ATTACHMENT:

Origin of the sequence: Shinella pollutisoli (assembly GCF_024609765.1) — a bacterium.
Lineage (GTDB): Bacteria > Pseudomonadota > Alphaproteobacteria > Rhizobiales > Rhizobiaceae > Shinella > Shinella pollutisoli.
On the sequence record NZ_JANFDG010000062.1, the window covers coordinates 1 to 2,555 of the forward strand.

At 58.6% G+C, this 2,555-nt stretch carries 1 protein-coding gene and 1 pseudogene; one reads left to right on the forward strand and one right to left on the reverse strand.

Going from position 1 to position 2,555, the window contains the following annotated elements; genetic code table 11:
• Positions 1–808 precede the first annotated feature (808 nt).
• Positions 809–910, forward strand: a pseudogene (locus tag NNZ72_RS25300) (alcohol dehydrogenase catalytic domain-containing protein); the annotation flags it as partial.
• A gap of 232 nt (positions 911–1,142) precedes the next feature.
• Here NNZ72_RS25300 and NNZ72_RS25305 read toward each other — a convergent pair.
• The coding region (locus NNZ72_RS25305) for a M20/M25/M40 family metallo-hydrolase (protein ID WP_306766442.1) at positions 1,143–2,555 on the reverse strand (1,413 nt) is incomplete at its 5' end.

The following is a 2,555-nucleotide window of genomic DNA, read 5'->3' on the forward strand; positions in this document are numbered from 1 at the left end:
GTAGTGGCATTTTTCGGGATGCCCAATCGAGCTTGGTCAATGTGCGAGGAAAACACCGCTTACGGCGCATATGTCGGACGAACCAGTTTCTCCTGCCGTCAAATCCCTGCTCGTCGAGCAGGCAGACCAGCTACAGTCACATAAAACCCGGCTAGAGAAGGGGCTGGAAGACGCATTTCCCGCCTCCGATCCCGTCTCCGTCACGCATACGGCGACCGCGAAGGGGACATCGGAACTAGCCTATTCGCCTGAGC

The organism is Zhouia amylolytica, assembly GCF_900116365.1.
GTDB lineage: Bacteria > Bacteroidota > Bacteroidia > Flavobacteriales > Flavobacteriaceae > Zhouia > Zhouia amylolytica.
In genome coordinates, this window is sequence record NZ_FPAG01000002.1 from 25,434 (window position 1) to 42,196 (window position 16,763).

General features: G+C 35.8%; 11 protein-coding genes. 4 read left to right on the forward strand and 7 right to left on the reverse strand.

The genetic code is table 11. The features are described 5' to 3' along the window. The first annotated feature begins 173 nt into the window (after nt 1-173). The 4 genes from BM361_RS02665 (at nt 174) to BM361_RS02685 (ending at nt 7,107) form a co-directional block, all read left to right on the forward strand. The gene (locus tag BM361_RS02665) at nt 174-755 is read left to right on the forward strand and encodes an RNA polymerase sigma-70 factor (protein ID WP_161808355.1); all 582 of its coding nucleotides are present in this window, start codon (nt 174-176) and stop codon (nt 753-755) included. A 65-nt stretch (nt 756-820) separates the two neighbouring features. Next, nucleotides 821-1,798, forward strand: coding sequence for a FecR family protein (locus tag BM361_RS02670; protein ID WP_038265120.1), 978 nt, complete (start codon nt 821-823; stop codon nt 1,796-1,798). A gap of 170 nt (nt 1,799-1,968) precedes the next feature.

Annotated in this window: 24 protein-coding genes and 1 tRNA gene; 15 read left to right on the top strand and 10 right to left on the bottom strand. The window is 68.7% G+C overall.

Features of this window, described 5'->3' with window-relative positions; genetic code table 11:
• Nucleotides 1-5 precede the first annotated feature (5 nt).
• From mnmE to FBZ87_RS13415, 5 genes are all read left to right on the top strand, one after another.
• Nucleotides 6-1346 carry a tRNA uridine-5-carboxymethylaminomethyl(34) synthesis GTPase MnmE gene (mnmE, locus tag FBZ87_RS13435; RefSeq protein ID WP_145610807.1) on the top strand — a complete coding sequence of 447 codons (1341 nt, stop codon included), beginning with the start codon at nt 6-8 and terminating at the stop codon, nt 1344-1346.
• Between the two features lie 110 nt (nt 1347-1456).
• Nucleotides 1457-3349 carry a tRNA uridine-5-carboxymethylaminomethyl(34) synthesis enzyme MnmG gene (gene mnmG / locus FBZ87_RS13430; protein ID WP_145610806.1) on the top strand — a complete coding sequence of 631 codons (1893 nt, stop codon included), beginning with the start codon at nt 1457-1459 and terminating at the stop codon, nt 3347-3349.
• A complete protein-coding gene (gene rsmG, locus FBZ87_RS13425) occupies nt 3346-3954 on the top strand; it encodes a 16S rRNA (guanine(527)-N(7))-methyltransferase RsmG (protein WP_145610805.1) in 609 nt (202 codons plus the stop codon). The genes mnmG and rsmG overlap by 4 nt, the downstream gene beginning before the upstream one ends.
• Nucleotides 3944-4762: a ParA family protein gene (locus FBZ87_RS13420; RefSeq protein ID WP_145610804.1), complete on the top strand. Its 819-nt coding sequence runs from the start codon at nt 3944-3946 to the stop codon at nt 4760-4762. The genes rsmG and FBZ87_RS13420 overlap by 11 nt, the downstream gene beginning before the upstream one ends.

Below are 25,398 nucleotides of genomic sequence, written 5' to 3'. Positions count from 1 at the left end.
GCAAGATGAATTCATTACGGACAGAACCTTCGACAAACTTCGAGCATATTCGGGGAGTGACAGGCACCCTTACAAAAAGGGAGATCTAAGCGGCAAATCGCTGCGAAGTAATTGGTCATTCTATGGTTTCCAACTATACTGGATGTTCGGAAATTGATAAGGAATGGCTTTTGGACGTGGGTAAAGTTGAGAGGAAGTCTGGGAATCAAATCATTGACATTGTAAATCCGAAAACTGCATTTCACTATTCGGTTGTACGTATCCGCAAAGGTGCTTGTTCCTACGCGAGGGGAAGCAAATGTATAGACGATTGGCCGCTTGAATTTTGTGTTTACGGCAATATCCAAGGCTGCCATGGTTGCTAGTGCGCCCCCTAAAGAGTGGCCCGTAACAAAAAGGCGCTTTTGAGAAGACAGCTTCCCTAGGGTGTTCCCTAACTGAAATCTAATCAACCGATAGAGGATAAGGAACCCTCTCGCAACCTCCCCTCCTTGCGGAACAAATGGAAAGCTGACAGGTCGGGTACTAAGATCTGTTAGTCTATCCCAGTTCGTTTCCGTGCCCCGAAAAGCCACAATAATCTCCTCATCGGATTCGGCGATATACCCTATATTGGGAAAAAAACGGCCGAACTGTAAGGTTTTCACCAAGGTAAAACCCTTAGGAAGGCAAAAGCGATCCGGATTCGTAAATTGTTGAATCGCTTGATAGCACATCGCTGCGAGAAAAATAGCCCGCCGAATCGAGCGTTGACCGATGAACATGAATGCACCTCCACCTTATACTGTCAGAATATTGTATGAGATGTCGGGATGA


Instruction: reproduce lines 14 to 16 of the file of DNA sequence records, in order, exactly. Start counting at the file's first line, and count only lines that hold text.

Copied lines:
GTDB lineage: Bacteria > Bacteroidota > Bacteroidia > Flavobacteriales > Flavobacteriaceae > Zhouia > Zhouia amylolytica.
In genome coordinates, this window is sequence record NZ_FPAG01000002.1 from 25,434 (window position 1) to 42,196 (window position 16,763).

General features: G+C 35.8%; 11 protein-coding genes. 4 read left to right on the forward strand and 7 right to left on the reverse strand.